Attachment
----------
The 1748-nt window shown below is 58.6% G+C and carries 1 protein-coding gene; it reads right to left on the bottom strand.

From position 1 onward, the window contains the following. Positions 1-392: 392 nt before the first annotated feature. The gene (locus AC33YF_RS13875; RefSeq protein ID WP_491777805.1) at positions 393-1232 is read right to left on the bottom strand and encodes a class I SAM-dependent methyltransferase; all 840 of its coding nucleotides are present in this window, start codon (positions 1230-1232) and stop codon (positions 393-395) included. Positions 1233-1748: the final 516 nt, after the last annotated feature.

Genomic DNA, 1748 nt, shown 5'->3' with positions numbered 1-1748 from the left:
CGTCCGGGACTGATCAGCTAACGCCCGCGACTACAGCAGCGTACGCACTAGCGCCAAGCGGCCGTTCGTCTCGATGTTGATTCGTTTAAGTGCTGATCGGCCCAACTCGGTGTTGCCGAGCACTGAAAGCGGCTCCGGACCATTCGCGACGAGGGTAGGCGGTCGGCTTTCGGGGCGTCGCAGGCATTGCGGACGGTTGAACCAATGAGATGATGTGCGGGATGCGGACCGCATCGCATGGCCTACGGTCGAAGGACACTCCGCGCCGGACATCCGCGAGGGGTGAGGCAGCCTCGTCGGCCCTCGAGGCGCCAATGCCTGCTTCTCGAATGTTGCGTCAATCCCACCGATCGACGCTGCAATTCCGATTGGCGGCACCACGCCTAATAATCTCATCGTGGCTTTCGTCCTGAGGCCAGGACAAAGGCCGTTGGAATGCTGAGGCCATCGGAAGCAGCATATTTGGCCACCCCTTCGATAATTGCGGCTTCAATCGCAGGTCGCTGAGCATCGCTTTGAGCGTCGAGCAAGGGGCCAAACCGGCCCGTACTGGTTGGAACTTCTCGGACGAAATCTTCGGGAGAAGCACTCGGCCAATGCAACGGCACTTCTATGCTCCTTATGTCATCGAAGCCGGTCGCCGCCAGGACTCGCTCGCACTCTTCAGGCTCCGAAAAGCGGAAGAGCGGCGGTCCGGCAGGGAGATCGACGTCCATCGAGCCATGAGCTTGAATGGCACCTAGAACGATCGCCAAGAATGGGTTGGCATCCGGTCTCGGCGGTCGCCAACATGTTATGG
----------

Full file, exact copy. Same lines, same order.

The 1748-nt window shown below is 58.6% G+C and carries 1 protein-coding gene; it reads right to left on the bottom strand.

From position 1 onward, the window contains the following. Positions 1-392: 392 nt before the first annotated feature. The gene (locus AC33YF_RS13875; RefSeq protein ID WP_491777805.1) at positions 393-1232 is read right to left on the bottom strand and encodes a class I SAM-dependent methyltransferase; all 840 of its coding nucleotides are present in this window, start codon (positions 1230-1232) and stop codon (positions 393-395) included. Positions 1233-1748: the final 516 nt, after the last annotated feature.

Genomic DNA, 1748 nt, shown 5'->3' with positions numbered 1-1748 from the left:
CGTCCGGGACTGATCAGCTAACGCCCGCGACTACAGCAGCGTACGCACTAGCGCCAAGCGGCCGTTCGTCTCGATGTTGATTCGTTTAAGTGCTGATCGGCCCAACTCGGTGTTGCCGAGCACTGAAAGCGGCTCCGGACCATTCGCGACGAGGGTAGGCGGTCGGCTTTCGGGGCGTCGCAGGCATTGCGGACGGTTGAACCAATGAGATGATGTGCGGGATGCGGACCGCATCGCATGGCCTACGGTCGAAGGACACTCCGCGCCGGACATCCGCGAGGGGTGAGGCAGCCTCGTCGGCCCTCGAGGCGCCAATGCCTGCTTCTCGAATGTTGCGTCAATCCCACCGATCGACGCTGCAATTCCGATTGGCGGCACCACGCCTAATAATCTCATCGTGGCTTTCGTCCTGAGGCCAGGACAAAGGCCGTTGGAATGCTGAGGCCATCGGAAGCAGCATATTTGGCCACCCCTTCGATAATTGCGGCTTCAATCGCAGGTCGCTGAGCATCGCTTTGAGCGTCGAGCAAGGGGCCAAACCGGCCCGTACTGGTTGGAACTTCTCGGACGAAATCTTCGGGAGAAGCACTCGGCCAATGCAACGGCACTTCTATGCTCCTTATGTCATCGAAGCCGGTCGCCGCCAGGACTCGCTCGCACTCTTCAGGCTCCGAAAAGCGGAAGAGCGGCGGTCCGGCAGGGAGATCGACGTCCATCGAGCCATGAGCTTGAATGGCACCTAGAACGATCGCCAAGAATGGGTTGGCATCCGGTCTCGGCGGTCGCCAACATGTTATGG